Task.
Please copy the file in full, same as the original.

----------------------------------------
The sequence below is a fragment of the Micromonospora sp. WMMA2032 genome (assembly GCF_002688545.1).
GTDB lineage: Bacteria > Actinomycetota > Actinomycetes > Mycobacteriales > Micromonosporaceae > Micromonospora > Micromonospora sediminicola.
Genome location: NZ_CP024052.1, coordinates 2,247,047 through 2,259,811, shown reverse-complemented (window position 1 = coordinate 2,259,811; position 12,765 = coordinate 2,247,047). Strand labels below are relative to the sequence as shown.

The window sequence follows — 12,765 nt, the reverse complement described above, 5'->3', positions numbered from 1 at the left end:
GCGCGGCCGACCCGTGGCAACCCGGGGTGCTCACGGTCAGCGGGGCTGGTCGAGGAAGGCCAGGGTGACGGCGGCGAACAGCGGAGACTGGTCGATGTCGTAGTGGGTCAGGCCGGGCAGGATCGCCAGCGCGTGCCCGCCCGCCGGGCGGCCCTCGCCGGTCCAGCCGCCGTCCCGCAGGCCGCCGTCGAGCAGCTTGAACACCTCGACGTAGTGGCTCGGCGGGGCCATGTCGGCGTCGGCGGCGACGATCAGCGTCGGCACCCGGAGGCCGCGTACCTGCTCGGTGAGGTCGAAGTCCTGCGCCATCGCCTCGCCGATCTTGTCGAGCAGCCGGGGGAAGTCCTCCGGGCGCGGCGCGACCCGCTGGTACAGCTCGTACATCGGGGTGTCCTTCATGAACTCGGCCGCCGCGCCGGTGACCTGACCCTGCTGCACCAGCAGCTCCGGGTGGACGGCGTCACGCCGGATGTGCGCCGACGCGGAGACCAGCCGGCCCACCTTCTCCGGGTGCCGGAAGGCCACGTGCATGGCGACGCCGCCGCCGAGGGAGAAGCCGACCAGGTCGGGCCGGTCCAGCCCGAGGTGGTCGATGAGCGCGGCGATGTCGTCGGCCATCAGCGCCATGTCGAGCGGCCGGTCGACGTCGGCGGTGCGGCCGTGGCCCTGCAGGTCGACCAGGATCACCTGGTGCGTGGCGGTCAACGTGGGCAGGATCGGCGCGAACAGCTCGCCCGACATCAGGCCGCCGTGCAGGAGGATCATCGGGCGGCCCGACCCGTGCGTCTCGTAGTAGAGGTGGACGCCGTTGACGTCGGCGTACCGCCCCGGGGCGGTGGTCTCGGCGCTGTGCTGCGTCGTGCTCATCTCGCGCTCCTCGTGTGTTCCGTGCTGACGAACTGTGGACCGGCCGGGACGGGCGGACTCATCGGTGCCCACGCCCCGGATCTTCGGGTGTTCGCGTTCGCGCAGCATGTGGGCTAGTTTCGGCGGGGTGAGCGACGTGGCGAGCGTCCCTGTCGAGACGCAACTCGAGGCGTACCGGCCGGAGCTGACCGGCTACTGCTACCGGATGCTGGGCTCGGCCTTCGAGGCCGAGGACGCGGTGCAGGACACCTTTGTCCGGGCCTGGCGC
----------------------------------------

The sequence below is a fragment of the Micromonospora sp. WMMA2032 genome (assembly GCF_002688545.1).
GTDB lineage: Bacteria > Actinomycetota > Actinomycetes > Mycobacteriales > Micromonosporaceae > Micromonospora > Micromonospora sediminicola.
Genome location: NZ_CP024052.1, coordinates 2,247,047 through 2,259,811, shown reverse-complemented (window position 1 = coordinate 2,259,811; position 12,765 = coordinate 2,247,047). Strand labels below are relative to the sequence as shown.

The window sequence follows — 12,765 nt, the reverse complement described above, 5'->3', positions numbered from 1 at the left end:
GCGCGGCCGACCCGTGGCAACCCGGGGTGCTCACGGTCAGCGGGGCTGGTCGAGGAAGGCCAGGGTGACGGCGGCGAACAGCGGAGACTGGTCGATGTCGTAGTGGGTCAGGCCGGGCAGGATCGCCAGCGCGTGCCCGCCCGCCGGGCGGCCCTCGCCGGTCCAGCCGCCGTCCCGCAGGCCGCCGTCGAGCAGCTTGAACACCTCGACGTAGTGGCTCGGCGGGGCCATGTCGGCGTCGGCGGCGACGATCAGCGTCGGCACCCGGAGGCCGCGTACCTGCTCGGTGAGGTCGAAGTCCTGCGCCATCGCCTCGCCGATCTTGTCGAGCAGCCGGGGGAAGTCCTCCGGGCGCGGCGCGACCCGCTGGTACAGCTCGTACATCGGGGTGTCCTTCATGAACTCGGCCGCCGCGCCGGTGACCTGACCCTGCTGCACCAGCAGCTCCGGGTGGACGGCGTCACGCCGGATGTGCGCCGACGCGGAGACCAGCCGGCCCACCTTCTCCGGGTGCCGGAAGGCCACGTGCATGGCGACGCCGCCGCCGAGGGAGAAGCCGACCAGGTCGGGCCGGTCCAGCCCGAGGTGGTCGATGAGCGCGGCGATGTCGTCGGCCATCAGCGCCATGTCGAGCGGCCGGTCGACGTCGGCGGTGCGGCCGTGGCCCTGCAGGTCGACCAGGATCACCTGGTGCGTGGCGGTCAACGTGGGCAGGATCGGCGCGAACAGCTCGCCCGACATCAGGCCGCCGTGCAGGAGGATCATCGGGCGGCCCGACCCGTGCGTCTCGTAGTAGAGGTGGACGCCGTTGACGTCGGCGTACCGCCCCGGGGCGGTGGTCTCGGCGCTGTGCTGCGTCGTGCTCATCTCGCGCTCCTCGTGTGTTCCGTGCTGACGAACTGTGGACCGGCCGGGACGGGCGGACTCATCGGTGCCCACGCCCCGGATCTTCGGGTGTTCGCGTTCGCGCAGCATGTGGGCTAGTTTCGGCGGGGTGAGCGACGTGGCGAGCGTCCCTGTCGAGACGCAACTCGAGGCGTACCGGCCGGAGCTGACCGGCTACTGCTACCGGATGCTGGGCTCGGCCTTCGAGGCCGAGGACGCGGTGCAGGACACCTTTGTCCGGGCCTGGCGC